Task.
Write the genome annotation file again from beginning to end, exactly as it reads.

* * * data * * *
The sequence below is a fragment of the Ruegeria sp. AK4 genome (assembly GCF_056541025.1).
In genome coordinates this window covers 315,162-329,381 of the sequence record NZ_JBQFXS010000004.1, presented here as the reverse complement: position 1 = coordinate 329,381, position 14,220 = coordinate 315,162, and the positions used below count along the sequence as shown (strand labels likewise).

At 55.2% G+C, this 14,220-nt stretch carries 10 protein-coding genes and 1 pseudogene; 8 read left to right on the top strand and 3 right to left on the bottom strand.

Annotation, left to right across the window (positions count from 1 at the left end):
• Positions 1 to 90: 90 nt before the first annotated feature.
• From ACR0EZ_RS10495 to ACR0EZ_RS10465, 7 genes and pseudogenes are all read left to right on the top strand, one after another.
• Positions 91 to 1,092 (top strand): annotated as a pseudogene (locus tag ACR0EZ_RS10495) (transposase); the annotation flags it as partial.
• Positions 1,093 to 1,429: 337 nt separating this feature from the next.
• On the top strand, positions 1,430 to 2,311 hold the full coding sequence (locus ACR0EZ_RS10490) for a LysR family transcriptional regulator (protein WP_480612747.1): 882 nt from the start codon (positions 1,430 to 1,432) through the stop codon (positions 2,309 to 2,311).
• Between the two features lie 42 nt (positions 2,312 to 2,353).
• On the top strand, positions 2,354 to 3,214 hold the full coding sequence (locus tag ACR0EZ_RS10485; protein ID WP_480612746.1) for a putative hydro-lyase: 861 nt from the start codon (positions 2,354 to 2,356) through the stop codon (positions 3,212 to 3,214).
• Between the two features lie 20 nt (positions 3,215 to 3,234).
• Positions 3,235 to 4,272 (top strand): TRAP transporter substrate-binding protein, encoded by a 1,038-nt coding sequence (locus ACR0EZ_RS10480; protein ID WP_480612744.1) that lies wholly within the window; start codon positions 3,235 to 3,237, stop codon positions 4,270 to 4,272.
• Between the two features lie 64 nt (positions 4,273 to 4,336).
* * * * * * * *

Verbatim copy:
The sequence below is a fragment of the Ruegeria sp. AK4 genome (assembly GCF_056541025.1).
In genome coordinates this window covers 315,162-329,381 of the sequence record NZ_JBQFXS010000004.1, presented here as the reverse complement: position 1 = coordinate 329,381, position 14,220 = coordinate 315,162, and the positions used below count along the sequence as shown (strand labels likewise).

At 55.2% G+C, this 14,220-nt stretch carries 10 protein-coding genes and 1 pseudogene; 8 read left to right on the top strand and 3 right to left on the bottom strand.

Annotation, left to right across the window (positions count from 1 at the left end):
• Positions 1 to 90: 90 nt before the first annotated feature.
• From ACR0EZ_RS10495 to ACR0EZ_RS10465, 7 genes and pseudogenes are all read left to right on the top strand, one after another.
• Positions 91 to 1,092 (top strand): annotated as a pseudogene (locus tag ACR0EZ_RS10495) (transposase); the annotation flags it as partial.
• Positions 1,093 to 1,429: 337 nt separating this feature from the next.
• On the top strand, positions 1,430 to 2,311 hold the full coding sequence (locus ACR0EZ_RS10490) for a LysR family transcriptional regulator (protein WP_480612747.1): 882 nt from the start codon (positions 1,430 to 1,432) through the stop codon (positions 2,309 to 2,311).
• Between the two features lie 42 nt (positions 2,312 to 2,353).
• On the top strand, positions 2,354 to 3,214 hold the full coding sequence (locus tag ACR0EZ_RS10485; protein ID WP_480612746.1) for a putative hydro-lyase: 861 nt from the start codon (positions 2,354 to 2,356) through the stop codon (positions 3,212 to 3,214).
• Between the two features lie 20 nt (positions 3,215 to 3,234).
• Positions 3,235 to 4,272 (top strand): TRAP transporter substrate-binding protein, encoded by a 1,038-nt coding sequence (locus ACR0EZ_RS10480; protein ID WP_480612744.1) that lies wholly within the window; start codon positions 3,235 to 3,237, stop codon positions 4,270 to 4,272.
• Between the two features lie 64 nt (positions 4,273 to 4,336).